Next decade key for biodiversity, climate change and humanity, RAU’s Bledisloe Lecture hears

The role that food, farming and forestry must play in meeting the challenges of climate disruption, nature depletion and human health was explored in an enlightening discussion at the Royal Agricultural University’s (RAU) annual Bledisloe Lecture.

Speaking to an online audience of 275 people, Chief Executive of the Soil Association Helen Browning, said: “We have certainly got to change the way we are farming. Farming is right at the heart of the problems we face now, and it needs to be at the heart of the solution - that is a big shift for us to make over the next decade.

“We know we have got this one decade to turn the oil tanker around. It’s probably last chance saloon for humanity to get this stuff right.”

In a novel format for the lecture, Helen was in conversation with eminent broadcaster, writer, historian and RAU alumnus Jonathan Dimbleby, himself once an organic farmer. Helen discussed the responsibility that agricultural and food systems have for greenhouse gas emissions, ecological damage and the ability to provide healthy diets for the population.

“We have got to change quite rapidly and organic farming is a big step in the right direction.

“The principles of organic farming … of nature friendly rotational, regenerative and agroecological farming, recycling nutrients, looking after animals well, having less of them probably but actually farming them in a different way … are going to need to catch fire and be taken up by all farmers, even if they do not become certified organic,” she said.

The prestigious lecture is named after eminent RAU alumnus Charles Bathurst, the first Lord Bledisloe (1867-1958), one of the staunchest supporters of the Royal Agricultural College (as it then was). It was held online for the first time in its history on Wednesday evening (25 November) due to Covid-19 restrictions. 

The audience was fully engaged in the hour-long discussion, with RAU students able to put their questions to Helen in a live ‘Question Time’ format, chaired by Jonathan, before the Q&A was opened up to others.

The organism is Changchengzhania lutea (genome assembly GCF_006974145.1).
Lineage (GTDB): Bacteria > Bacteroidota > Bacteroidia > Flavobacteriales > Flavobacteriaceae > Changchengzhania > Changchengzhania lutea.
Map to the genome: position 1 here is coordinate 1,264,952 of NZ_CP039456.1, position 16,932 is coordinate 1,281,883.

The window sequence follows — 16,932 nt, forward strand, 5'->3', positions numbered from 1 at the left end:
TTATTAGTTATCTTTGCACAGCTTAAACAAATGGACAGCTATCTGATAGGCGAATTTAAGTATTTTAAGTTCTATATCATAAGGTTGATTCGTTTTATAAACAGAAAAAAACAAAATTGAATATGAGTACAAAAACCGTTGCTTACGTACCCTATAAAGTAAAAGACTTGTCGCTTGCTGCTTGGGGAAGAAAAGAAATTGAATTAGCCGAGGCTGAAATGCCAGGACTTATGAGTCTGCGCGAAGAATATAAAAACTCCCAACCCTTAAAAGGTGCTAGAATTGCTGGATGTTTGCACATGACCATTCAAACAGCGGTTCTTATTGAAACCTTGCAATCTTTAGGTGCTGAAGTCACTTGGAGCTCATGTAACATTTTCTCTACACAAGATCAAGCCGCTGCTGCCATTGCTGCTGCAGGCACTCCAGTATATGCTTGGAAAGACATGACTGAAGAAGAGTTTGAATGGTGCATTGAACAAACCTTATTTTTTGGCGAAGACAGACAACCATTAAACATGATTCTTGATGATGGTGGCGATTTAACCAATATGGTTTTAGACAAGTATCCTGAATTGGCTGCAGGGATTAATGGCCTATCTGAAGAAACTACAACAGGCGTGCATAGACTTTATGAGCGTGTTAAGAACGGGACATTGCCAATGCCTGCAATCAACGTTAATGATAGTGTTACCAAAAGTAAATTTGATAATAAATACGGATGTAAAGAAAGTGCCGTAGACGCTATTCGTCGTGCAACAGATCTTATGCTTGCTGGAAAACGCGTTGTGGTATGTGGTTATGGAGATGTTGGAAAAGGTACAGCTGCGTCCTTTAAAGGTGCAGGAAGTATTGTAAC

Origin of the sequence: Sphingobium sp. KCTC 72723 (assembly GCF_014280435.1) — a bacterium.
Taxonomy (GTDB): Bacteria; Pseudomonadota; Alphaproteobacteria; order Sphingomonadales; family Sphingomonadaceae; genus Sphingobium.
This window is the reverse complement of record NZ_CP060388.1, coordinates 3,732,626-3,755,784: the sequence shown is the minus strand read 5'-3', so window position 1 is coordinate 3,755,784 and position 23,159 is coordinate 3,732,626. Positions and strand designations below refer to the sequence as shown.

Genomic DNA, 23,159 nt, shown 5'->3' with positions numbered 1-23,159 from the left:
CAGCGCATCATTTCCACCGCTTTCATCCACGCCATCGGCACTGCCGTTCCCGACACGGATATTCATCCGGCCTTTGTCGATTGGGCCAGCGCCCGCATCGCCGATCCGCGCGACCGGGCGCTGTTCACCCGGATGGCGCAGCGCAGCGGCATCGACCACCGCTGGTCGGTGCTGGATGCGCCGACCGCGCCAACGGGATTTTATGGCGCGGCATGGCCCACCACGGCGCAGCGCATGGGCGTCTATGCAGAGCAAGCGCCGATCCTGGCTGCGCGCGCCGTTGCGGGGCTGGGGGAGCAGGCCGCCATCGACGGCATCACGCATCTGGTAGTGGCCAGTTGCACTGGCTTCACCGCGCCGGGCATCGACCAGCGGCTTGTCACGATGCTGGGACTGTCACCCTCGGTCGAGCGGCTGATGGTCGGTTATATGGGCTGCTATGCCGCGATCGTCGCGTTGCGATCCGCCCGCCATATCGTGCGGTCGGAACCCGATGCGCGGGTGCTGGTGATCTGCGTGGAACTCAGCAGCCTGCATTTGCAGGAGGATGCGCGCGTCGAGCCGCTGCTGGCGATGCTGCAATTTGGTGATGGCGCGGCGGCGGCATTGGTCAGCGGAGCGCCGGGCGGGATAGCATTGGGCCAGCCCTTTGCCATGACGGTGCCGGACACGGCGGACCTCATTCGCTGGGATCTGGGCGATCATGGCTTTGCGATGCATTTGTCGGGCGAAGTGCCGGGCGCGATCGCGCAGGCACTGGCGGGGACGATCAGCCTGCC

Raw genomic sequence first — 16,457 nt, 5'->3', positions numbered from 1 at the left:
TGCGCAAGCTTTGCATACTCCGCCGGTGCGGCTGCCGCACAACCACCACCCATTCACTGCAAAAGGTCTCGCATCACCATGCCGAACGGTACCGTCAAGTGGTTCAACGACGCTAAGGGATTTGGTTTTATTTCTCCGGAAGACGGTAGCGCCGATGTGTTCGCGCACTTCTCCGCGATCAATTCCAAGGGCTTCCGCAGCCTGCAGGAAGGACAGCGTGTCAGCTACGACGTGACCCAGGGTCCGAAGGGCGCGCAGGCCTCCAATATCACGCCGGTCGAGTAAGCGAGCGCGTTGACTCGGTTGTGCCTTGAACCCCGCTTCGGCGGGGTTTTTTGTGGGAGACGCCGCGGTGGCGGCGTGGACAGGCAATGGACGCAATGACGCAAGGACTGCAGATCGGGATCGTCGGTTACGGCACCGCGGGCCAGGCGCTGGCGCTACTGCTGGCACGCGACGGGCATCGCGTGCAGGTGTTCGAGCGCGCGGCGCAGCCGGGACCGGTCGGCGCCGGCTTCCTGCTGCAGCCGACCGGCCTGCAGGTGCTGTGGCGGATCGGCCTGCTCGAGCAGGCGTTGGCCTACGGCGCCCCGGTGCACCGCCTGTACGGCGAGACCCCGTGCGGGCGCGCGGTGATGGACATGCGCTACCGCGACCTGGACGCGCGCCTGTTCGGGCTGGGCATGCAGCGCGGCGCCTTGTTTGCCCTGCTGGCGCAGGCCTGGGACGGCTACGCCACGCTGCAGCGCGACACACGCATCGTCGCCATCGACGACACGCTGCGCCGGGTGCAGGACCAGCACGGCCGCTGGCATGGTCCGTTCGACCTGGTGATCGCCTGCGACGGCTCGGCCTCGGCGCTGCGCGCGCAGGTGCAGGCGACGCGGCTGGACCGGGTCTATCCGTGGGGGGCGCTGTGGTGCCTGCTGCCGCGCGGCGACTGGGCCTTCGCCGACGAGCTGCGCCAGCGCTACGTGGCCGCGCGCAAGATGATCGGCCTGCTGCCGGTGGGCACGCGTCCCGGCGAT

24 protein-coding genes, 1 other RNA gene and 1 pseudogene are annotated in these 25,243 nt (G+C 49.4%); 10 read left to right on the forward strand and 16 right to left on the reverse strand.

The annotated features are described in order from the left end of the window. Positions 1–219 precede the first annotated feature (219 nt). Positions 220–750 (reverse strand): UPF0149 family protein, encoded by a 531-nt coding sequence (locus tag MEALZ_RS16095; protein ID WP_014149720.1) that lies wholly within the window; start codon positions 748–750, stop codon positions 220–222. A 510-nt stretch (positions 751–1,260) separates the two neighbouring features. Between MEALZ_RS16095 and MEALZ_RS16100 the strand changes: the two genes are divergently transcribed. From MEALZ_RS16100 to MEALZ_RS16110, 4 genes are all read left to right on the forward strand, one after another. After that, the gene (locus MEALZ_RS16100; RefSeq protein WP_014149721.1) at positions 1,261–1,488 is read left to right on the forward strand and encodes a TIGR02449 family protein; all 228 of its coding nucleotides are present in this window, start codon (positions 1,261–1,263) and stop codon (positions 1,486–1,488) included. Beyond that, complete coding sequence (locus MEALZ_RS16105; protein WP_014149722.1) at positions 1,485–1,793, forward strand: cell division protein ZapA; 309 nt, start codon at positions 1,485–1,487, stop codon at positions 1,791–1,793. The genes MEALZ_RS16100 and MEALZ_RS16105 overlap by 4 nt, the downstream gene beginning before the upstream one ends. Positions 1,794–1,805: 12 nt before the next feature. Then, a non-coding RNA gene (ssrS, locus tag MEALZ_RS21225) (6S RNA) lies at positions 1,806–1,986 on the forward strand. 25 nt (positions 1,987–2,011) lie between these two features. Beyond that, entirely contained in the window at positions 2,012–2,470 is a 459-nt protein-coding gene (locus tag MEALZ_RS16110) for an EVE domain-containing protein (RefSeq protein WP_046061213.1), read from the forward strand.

Questions poured in covering a wide range of topics including; the financial implications of going organic; the growth of organic retail; the role of certification bodies; how consumers can encourage a transition to regenerative agriculture; genetic modification and incentives for tenant farmers.

RAU Vice-Chancellor Professor Jo Price said: “The Bledisloe Lecture is the most important lecture in the RAU calendar, and it was a great privilege to welcome Helen and Jonathan to discuss a subject that they both care passionately about. The fact that it was held online enabled a large audience to engage in a wide ranging and immensely informative discussion about issues that lie at the heart of sustainable food production and land management.

“It is crucial that pressing challenges around climate change, biodiversity, the environment, food production and supply chains are addressed by governments, industry and each one of us as global citizens. As the Royal Agricultural University marks its 175th anniversary this year, our educational programmes, applied research, thought leadership and purpose “To care for the land and those who depend on it”, have never been more relevant.

“Our graduates will be needed more than ever in the years ahead to help industry navigate the critical and sustainable change that is required. I hope that our students left the lecture inspired and excited by the possibilities ahead of them and the opportunities they will have to make a real difference in their ensuing careers.”

Lord Bathurst, the University’s Vice-President, whose family provided the first land on which the College was built gave a vote of thanks and an uplifting closing address. 

The Soil Association has recently published Grow Back Better, a new route-map to reinvigorate UK food, farming and land-use post-Covid-19.

The Bledisloe Lecture was sponsored by Irwin Mitchell, Creed Foodservice and Savills.